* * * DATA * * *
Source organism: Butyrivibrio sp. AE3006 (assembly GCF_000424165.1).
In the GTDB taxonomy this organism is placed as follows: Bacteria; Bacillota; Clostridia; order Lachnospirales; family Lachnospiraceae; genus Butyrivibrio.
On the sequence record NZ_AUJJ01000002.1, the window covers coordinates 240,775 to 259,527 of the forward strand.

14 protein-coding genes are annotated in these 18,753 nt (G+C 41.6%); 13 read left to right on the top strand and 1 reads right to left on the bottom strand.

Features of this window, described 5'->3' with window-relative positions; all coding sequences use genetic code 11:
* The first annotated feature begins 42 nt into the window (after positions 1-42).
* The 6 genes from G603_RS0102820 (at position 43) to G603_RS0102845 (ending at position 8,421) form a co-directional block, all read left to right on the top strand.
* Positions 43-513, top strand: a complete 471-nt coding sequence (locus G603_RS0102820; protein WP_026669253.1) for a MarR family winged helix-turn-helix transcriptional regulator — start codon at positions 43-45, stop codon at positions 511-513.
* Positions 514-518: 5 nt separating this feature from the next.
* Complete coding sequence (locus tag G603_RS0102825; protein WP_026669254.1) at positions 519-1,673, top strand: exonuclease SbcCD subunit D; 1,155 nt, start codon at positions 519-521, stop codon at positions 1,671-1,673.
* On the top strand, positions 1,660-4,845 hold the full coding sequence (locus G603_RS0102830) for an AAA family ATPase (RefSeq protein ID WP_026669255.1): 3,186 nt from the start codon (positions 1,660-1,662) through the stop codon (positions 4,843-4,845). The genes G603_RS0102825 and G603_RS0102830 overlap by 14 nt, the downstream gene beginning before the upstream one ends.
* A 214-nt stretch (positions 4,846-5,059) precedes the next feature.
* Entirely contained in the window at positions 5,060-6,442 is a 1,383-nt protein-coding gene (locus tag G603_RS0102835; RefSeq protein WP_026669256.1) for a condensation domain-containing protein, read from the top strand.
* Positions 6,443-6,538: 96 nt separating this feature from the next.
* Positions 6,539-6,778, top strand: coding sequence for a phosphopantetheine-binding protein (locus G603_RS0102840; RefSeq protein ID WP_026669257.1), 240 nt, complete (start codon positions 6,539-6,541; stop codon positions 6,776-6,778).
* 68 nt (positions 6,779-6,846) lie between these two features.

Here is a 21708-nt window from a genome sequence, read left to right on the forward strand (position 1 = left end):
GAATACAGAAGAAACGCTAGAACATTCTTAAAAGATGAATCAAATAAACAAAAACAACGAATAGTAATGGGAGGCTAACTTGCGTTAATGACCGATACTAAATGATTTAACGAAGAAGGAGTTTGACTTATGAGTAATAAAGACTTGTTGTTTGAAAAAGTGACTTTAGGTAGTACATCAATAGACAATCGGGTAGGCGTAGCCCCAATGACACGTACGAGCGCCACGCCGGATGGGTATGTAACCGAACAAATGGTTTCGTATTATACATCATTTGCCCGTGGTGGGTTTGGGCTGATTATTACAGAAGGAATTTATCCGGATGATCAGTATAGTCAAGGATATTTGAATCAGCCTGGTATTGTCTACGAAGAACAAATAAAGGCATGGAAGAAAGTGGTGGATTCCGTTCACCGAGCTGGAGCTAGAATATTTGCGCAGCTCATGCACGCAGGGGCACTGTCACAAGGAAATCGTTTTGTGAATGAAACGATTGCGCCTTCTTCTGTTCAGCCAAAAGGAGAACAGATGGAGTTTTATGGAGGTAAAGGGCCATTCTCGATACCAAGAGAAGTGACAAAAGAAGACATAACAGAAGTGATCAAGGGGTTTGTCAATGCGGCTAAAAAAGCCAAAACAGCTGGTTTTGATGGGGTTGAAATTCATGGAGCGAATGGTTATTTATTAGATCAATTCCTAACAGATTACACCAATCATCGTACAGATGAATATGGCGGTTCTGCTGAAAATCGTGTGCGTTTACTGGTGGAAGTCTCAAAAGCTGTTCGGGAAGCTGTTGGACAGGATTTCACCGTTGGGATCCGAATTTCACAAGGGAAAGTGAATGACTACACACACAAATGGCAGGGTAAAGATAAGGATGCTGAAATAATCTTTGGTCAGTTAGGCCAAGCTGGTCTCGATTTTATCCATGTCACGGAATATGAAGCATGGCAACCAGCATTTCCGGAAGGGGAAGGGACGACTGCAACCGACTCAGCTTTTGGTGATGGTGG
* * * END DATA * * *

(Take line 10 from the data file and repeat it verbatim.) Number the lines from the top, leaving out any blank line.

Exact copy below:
* Complete coding sequence (locus tag G603_RS0102825; protein WP_026669254.1) at positions 519-1,673, top strand: exonuclease SbcCD subunit D; 1,155 nt, start codon at positions 519-521, stop codon at positions 1,671-1,673.